UBC Theses and Dissertations

UBC Theses Logo

UBC Theses and Dissertations

The mechanisms and energetics of nitrate uptake by marine phytoplankton Falkowski, Paul Gordon 1975

Your browser doesn't seem to have a PDF viewer, please download the PDF to view this item.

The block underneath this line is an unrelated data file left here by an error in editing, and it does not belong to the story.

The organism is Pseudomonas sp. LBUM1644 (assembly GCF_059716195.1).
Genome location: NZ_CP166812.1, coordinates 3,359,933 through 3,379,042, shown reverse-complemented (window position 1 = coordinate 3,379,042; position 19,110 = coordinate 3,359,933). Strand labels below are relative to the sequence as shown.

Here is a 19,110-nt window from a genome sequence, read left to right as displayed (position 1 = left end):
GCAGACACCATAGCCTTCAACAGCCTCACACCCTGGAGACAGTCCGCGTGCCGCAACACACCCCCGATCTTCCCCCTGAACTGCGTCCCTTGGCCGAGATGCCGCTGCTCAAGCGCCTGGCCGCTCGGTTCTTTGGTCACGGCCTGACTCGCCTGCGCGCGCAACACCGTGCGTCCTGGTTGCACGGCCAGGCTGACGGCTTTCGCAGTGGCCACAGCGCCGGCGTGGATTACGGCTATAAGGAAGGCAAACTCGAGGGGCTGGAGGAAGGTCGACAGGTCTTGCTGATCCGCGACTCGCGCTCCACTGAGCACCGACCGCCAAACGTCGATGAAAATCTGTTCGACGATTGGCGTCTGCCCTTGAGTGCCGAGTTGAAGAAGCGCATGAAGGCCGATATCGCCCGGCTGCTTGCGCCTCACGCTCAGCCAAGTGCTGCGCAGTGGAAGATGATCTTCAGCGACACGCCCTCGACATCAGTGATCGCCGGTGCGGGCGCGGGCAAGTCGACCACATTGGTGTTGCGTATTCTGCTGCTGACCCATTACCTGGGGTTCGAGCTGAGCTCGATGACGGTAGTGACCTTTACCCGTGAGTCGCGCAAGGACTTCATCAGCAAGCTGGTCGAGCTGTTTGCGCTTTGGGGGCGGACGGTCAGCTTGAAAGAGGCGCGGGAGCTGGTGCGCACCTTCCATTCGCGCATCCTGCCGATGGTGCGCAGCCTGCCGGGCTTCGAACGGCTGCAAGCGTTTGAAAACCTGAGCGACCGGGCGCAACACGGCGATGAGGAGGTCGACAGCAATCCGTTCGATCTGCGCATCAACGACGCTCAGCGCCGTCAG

Item Metadata

Download

Media
831-UBC_1975_A1 F34_5.pdf [ 4.88MB ]
Metadata
JSON: 831-1.0100031.json
JSON-LD: 831-1.0100031-ld.json
RDF/XML (Pretty): 831-1.0100031-rdf.xml
RDF/JSON: 831-1.0100031-rdf.json
Turtle: 831-1.0100031-turtle.txt
N-Triples: 831-1.0100031-rdf-ntriples.txt
Original Record: 831-1.0100031-source.json
Full Text
831-1.0100031-fulltext.txt
Citation
831-1.0100031.ris

Full Text